This year, Sheri Soltes of Service Dogs, Inc. brought two of “our” dogs and their human partners to dinner during Texas 1000. After pats, doggy kisses and demonstrations of astounding canine helpfulness, who could resist? One of our rallyists, who wishes to remain anonymous, personally matched the whole $140,000 again this year! Two other dog lovers on the rally donated another $2500 to Service Dogs, Inc.
In addition, we said we’d also donate to Drive to End Hunger from our various events in 2014 and 2015. From Texas 1000, we raised another $14,700 for local Food Banks in the Texas Hill Country. Add in some small local charities, and we donated a total of $160,400 to Texas charities in 2014.
Add $35,700 from Mountain Mille and $14,900 from New England 1000, and we raised $211,000 for charity this year. This brings total contributions to various charities in the U.S. and Canada. This was all since we began Vintage Rallies to just about $2-million. As I like to point out, this is comparable to the charity contributions of most national concours events over the same time period, though we have neither thousands of paying spectators nor multiple sponsors to help out.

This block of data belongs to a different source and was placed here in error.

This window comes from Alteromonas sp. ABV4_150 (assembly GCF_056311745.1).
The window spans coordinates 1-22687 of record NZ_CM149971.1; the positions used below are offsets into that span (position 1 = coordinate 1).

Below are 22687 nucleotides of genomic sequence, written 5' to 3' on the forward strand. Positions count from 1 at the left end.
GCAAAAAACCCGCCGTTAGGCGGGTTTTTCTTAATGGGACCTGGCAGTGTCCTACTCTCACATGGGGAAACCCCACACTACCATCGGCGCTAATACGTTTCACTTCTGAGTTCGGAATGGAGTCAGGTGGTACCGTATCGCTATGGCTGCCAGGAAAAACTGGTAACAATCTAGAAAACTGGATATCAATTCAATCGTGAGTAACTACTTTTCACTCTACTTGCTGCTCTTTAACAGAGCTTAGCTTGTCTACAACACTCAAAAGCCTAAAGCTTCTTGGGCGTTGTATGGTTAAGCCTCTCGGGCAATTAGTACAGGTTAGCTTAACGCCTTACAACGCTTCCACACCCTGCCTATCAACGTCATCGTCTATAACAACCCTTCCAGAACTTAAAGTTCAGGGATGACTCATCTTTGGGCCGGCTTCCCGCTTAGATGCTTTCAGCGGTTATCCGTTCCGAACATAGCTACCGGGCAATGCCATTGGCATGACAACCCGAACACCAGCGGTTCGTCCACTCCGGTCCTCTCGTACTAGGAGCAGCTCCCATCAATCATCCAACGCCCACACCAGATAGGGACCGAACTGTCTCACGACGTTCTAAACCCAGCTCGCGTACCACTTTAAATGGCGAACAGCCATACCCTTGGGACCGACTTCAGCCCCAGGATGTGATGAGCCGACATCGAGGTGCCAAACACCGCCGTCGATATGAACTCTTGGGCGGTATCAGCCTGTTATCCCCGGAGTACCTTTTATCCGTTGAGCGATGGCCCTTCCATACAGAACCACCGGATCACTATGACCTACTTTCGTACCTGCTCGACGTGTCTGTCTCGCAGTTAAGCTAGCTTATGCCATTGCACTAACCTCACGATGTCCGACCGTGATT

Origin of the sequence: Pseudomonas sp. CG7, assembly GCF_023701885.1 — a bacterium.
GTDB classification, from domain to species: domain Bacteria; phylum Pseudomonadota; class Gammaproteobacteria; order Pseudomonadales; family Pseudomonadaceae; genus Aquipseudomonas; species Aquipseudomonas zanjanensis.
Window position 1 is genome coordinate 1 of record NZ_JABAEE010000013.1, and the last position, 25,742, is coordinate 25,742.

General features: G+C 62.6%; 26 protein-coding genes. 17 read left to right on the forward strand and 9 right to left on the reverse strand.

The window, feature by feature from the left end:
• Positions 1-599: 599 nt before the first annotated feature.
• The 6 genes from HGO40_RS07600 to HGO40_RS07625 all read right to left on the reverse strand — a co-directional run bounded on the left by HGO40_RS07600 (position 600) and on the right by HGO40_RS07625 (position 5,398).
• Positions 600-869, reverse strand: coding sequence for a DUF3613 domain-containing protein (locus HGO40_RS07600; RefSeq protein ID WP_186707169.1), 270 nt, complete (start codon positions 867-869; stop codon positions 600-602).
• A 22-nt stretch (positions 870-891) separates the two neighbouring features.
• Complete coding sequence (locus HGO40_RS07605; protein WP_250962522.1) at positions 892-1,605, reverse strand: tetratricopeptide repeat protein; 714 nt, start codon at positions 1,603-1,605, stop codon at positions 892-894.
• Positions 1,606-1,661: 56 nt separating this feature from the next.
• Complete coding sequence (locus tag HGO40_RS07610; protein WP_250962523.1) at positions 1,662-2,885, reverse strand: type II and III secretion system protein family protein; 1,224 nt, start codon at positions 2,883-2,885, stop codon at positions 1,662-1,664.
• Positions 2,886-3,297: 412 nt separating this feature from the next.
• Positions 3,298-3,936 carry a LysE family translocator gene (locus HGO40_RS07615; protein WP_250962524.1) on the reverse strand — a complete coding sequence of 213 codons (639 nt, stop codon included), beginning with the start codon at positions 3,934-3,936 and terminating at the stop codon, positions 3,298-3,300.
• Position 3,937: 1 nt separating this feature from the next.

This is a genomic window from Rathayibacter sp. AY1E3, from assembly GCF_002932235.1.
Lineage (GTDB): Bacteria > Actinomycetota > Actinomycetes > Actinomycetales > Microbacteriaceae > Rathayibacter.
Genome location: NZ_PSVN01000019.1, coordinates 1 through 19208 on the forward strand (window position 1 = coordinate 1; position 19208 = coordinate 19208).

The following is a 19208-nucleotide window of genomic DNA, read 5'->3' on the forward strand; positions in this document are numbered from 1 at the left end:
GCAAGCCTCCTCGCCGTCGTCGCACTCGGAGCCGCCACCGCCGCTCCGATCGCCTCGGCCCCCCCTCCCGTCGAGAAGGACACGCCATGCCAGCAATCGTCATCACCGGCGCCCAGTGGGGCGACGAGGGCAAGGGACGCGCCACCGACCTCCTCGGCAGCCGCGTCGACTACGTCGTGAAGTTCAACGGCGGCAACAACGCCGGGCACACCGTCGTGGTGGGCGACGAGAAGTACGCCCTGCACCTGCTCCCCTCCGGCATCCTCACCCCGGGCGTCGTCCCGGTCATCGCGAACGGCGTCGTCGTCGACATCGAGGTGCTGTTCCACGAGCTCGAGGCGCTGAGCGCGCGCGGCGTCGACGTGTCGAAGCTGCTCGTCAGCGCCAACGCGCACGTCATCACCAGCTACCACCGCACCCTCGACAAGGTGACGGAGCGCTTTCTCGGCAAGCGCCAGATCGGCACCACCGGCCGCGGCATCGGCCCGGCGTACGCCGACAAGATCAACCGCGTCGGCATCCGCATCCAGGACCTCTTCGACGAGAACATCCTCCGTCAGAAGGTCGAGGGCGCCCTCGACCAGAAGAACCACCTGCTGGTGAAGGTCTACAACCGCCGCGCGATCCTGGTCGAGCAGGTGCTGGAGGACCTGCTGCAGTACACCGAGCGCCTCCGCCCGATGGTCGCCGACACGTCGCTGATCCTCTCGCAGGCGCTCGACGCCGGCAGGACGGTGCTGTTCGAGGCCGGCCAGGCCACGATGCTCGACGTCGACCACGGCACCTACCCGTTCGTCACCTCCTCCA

Most of our charities are local, like Service Dogs, Incorporated. These groups who spend their money on actually doing good works rather than fund-raising or highly-paid executives. As for Vintage Rallies, Inc., Jean and I cover our expenses and pay our dozen Wranglers for their work during the actual events, but everything that’s left goes to charity and has since 1993.
Gratitude to All
We would like to thank sponsors and official mechanics, Steve and Peter Markowski of RPM VT. Plus, Tom Meunier of Exotic Car Transport. In addition, we have to thank Mick Pallardy, vice-president of Porsche Cars North America for sponsoring all our rallies. Moreover, for providing Porsche back-up cars if our guests have problems with their vintage rally cars. We also owe our rally friends a huge thank you for their gracious and extemporaneous generosity. Judged by almost any measure, this really was a special year for Texas 1000!
Written by Rich Taylor
Owner of Vintage Rallies